The doctoral study aims at studying the reciprocal travel of ideas, technologies and knowledges for living with marine socio-environmental hazard-related disasters | Photo: Anna-Katharina Hornidge, ZMT

Objective

The doctoral study aims at studying the reciprocal travel of ideas, technologies and knowledges for living with marine socio-environmental hazard-related disasters, with a particular focus on the everyday interactions between ‘non-indigenous’ ideas and technologies such as a tsunami early warning system (TEWS).

Research Question

How is the TEWS deployed, legitimised, and embedded into the local knowledge systems in the face of the future threat of the Sunda Megathrust in the South Jawa Sea?

Conceptual Framework

  • Epistemic Mobilities (Hornidge/Flitner 2016; Hornidge et al., in progress)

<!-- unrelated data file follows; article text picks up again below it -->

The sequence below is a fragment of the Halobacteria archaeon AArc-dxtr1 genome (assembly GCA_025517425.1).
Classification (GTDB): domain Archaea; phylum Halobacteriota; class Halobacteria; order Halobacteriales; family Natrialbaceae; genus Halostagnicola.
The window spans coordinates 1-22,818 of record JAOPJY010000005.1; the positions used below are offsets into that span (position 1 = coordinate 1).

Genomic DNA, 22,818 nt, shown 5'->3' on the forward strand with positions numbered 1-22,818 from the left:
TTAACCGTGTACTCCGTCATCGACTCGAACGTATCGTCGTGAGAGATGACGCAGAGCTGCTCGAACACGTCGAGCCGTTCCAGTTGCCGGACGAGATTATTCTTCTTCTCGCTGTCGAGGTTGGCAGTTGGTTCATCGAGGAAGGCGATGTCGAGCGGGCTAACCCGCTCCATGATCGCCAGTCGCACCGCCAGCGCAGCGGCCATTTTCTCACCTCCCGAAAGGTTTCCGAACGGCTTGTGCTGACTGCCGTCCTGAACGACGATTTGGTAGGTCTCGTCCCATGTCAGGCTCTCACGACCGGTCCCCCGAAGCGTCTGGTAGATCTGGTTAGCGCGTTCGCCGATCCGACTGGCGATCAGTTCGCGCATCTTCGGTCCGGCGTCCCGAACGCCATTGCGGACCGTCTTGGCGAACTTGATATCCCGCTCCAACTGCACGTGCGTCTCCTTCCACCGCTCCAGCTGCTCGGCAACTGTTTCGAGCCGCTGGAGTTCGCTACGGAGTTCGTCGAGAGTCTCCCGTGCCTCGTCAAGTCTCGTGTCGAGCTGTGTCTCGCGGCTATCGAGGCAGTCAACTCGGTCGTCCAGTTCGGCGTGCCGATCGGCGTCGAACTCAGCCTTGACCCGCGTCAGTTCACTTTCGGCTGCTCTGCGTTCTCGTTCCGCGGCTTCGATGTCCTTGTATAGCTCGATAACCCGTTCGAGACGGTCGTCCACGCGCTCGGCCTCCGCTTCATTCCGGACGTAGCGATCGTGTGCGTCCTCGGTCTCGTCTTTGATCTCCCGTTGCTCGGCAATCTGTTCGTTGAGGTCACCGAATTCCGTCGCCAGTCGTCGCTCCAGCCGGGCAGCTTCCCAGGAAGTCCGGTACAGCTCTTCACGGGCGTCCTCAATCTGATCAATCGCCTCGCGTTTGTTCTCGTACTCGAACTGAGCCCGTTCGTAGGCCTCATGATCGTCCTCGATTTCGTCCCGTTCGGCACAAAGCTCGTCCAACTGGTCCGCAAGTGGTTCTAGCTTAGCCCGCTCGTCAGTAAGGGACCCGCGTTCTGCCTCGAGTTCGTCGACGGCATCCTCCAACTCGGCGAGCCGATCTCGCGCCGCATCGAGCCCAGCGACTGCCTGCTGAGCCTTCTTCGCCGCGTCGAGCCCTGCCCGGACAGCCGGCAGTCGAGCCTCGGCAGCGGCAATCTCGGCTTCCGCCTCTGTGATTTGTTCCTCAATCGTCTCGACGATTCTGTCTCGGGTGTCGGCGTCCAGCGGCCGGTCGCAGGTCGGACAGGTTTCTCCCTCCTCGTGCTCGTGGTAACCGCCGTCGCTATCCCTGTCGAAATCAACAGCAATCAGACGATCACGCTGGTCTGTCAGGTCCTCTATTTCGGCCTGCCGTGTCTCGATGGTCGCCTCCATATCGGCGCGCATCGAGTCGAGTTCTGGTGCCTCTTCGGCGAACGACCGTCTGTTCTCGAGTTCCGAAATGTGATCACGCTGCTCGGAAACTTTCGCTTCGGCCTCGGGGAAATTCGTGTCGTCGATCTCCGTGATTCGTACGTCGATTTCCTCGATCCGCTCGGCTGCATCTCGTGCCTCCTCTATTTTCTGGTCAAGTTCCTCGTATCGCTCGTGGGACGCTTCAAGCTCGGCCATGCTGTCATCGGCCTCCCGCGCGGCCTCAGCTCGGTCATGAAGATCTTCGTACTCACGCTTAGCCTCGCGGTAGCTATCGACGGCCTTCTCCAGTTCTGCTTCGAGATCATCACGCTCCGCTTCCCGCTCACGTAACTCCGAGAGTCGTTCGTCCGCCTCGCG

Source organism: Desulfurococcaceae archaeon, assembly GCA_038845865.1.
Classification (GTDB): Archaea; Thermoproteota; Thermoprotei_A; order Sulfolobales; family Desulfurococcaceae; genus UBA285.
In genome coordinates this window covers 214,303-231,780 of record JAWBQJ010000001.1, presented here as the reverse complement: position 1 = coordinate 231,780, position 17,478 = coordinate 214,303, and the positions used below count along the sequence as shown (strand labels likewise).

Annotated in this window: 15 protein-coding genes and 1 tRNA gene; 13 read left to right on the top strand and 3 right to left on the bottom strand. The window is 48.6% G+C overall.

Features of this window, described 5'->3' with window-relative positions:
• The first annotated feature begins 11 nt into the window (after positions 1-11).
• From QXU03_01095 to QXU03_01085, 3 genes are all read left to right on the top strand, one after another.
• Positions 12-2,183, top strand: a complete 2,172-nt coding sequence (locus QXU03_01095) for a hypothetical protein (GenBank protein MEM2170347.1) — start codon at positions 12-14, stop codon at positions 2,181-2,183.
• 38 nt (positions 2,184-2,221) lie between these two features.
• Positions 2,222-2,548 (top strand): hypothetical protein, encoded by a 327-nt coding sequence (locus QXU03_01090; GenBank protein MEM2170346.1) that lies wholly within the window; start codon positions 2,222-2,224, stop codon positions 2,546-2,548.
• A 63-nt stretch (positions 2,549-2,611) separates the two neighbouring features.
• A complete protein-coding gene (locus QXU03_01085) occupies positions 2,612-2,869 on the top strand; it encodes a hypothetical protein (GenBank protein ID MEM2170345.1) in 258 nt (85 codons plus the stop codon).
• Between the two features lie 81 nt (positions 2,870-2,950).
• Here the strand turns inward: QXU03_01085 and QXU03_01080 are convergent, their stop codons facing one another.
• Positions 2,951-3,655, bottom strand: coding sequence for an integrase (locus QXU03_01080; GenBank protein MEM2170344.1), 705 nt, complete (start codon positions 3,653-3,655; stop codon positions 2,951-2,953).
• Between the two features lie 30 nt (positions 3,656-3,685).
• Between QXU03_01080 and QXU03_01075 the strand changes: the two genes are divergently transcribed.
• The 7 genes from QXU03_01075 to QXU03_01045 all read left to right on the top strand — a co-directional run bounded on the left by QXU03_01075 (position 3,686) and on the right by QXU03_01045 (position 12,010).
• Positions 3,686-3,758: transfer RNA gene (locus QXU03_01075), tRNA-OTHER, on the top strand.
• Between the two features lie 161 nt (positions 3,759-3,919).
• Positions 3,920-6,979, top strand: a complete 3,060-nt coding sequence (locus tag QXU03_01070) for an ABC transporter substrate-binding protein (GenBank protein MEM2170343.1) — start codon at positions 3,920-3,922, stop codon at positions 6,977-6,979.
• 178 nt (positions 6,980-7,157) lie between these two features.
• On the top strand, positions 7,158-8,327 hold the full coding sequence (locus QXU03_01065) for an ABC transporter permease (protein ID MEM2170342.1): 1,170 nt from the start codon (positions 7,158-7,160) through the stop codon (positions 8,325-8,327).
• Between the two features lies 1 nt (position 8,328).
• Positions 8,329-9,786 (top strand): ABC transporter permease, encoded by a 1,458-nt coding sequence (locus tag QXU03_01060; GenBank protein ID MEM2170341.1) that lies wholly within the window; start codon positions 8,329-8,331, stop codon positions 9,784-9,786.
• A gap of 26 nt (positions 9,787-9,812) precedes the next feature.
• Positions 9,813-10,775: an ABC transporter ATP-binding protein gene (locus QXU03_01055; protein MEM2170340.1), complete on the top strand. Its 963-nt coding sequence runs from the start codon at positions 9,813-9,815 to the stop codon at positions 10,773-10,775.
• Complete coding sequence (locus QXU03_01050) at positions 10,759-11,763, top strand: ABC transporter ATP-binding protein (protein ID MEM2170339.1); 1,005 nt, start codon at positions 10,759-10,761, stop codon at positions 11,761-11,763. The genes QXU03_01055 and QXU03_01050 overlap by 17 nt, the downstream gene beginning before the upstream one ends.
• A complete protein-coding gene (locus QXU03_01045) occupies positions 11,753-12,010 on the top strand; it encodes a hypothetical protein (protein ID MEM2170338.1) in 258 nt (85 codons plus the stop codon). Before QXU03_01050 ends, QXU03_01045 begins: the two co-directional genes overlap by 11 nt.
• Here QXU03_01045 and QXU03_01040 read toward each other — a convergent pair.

• Social arrangements of technology (Winner, 2007)

Ethnographic Methods

In-depth interviews, focus group discussions and participant observation

In the wake of the recent atypical tsunami events in 2018 that claimed thousands of lives in the Sunda Strait and Central Sulawesi (Indonesia), the study traces the construction of diverse sciences and technologies that brought into being the ‘Indonesian Tsunami Early Warning System’ as a contemporary social artifact, that is at the same time socio-politically contested.

Project Partner

University of Bremen

Indonesian Institute of Sciences (LIPI)

Universitas Indonesia